The clip I5 may have about the resilienecy of corset steels and extends below the spacer I1, bending toward the helmet I0 at 22.
The dished spacer I1 is shown in the form of a flat annular rim 23 lying upon the surface of the helmet II) and a dished body 24 larger in diameter than the half-inch side clip I5, and slotted at 25, 26 to receive the clip I5 at its upper and lower parts (as seen in Figs. 2 to 4), so that it firmly holds the clip against turning, because the clip enters beneath the surface 0f the dished body 24Y at the slot 25 and comes out at 26.
The clip I5 is held to the spacer I1 by being upset at 21 or riveted where it is perforated at I6 to permit the screw I4 to pass, the spacer being correspondingly perforated, so that the edges of the clip around the perforation I6 overlie the edges of the spacer I1 as best shown at 21 in Fig. 2.
When the clip I5 lies upon the surface of the helmet I0 and the screw I4 is in position in the perforations II and I5, the clip I5 is readily locked in place by screwing down a wing-nut 28 on the screw and tightening it against the spacer I1 or the upset edge 21. For convenience in releasing the screw head I3 may be slotted at 29.
A stationary total length of clip from the perforation I6 to the end 2| about 2% inches, and the whole device or any part may be made lof galvanized or rust-proof or stainless steel.
Having thus described one form of the invention in considerable detail, what is claimed is:
l. The combination of a resilient clip adapted to bear against the hard surface of a head piece, a spacing member through which the clip is passed, and a screw device having a head behind the surface and passing through the clip and spacing member to hold the clip to the outer surface.
2. The combination of a resilient clip adapted to bear against the surface of a hard helmet, a spacing member having a rim which bears against the helmet, and a dished portion having slots through which the clip passes, a headed screw adapted to bear against the interior of the helmet and passing through perforations in the helment and spacing member and clip, and a nut screwed down on the screw against the spacing member and clip to hold them to the helmet.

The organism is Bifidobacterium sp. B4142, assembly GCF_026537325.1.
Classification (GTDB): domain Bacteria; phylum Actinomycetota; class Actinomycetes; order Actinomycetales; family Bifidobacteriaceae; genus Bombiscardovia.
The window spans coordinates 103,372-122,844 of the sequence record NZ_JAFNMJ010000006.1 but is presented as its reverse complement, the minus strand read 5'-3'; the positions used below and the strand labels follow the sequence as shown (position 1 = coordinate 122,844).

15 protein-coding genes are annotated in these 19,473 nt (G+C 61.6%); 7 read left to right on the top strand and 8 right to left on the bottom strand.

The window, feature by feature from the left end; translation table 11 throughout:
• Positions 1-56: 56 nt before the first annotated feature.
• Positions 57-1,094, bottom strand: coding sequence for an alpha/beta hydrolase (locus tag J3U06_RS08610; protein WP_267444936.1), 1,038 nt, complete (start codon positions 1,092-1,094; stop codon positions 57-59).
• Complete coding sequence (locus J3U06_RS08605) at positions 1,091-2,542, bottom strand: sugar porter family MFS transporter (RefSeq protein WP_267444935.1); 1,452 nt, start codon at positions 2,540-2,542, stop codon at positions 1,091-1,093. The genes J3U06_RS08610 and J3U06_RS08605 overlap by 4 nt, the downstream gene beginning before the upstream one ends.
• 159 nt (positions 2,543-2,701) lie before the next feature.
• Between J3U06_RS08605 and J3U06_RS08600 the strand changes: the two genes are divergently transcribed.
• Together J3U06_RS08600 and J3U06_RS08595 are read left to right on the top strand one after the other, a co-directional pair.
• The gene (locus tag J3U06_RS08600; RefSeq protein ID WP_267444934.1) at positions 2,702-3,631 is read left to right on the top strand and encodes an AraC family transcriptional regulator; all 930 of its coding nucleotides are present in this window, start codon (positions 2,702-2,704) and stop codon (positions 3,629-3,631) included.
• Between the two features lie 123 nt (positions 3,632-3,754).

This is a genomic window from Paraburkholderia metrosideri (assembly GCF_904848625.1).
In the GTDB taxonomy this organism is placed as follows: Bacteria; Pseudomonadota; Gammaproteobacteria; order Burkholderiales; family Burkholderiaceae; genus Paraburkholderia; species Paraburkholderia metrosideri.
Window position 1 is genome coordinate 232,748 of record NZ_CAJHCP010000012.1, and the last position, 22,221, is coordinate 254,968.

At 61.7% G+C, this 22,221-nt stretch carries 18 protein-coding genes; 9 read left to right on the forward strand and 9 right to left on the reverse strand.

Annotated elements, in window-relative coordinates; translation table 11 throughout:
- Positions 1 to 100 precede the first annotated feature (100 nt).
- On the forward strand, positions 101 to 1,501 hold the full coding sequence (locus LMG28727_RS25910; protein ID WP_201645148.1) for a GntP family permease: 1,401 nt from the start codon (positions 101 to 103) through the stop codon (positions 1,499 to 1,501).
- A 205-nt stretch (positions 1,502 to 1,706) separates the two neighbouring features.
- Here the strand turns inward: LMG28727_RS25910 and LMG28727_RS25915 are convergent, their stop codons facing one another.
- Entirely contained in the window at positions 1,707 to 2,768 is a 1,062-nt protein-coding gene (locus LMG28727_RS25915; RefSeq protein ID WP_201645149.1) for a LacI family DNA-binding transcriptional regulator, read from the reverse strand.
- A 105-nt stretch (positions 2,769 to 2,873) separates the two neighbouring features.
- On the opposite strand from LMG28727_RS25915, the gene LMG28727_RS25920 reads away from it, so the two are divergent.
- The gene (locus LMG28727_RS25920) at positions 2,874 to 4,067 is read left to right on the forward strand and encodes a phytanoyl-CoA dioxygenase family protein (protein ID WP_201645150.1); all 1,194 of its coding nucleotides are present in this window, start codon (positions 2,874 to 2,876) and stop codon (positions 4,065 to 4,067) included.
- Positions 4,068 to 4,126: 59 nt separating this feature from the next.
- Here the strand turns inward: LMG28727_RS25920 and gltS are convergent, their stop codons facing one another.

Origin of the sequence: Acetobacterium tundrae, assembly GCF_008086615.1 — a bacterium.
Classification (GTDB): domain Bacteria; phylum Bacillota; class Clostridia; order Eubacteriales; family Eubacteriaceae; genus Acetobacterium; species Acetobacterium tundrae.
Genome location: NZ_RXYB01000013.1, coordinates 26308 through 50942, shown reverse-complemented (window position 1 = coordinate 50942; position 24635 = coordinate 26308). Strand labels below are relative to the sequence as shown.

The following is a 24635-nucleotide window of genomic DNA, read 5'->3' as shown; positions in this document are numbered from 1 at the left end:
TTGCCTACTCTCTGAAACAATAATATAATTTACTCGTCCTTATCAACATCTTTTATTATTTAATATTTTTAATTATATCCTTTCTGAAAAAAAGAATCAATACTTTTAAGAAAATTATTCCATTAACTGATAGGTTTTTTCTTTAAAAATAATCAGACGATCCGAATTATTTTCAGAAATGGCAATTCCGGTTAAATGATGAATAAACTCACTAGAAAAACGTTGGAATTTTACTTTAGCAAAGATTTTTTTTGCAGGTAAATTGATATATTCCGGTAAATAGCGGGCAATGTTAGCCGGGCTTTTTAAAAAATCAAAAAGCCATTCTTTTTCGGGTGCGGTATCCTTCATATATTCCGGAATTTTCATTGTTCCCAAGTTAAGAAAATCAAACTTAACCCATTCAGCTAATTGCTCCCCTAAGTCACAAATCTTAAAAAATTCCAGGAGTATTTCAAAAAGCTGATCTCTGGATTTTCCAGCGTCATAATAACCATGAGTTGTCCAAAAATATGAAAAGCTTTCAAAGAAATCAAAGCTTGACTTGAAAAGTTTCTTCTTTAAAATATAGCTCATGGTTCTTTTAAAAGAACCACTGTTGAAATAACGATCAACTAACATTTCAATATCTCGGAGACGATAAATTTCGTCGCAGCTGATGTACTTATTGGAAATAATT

3. A pencil clip including a. resilient strip having an outturned end, a dished member having slots through which the strip passes, a headed screw passing through perforations in strip and dished member, up set margins on the strip perforations overlying the edges of the dished member perforation to hold the strip to the member, and a nut screwed down on the screw to draw the head ofthe screwagainstY the interior of the helmet. I I l ADOLPH JENSEN.
|Citing Patent||Filing date||Publication date||Applicant||Title|
|US2592351 *||May 19, 1948||Apr 8, 1952||Eastman Kodak Co||Spring clip|
|US2609130 *||Nov 12, 1948||Sep 2, 1952||Albert Burnell William||Skirt hanger|
|US4464797 *||Jan 19, 1981||Aug 14, 1984||Glassman Jacob A||Surgical headgear|
|US4897898 *||Aug 24, 1988||Feb 6, 1990||Cooper Industries, Inc.||Adjustable tape measure clip|
|US5038985 *||Sep 21, 1989||Aug 13, 1991||Cooper Industries||Adjustable tape measure clip|
|US5066154 *||Sep 21, 1990||Nov 19, 1991||Renaud J Maurice||Pencil support for security hat|
|US5829103 *||Mar 25, 1997||Nov 3, 1998||Allen; Thomas E.||Pencil holder for soft baseball type hats|
|US5867874 *||Jul 7, 1997||Feb 9, 1999||Simpson; David||Implement holder attached to a hat or cap|
|US20110113529 *||May 19, 2011||Milioto Giuseppe Dino||Clip for headwear|
|U.S. Classification||24/3.12, 24/458, 40/329|
|International Classification||A42B3/04, A42B1/24, B43K23/00|
|Cooperative Classification||A42B3/04, A42B1/24, B43K23/001|
|European Classification||A42B3/04, A42B1/24, B43K23/00B|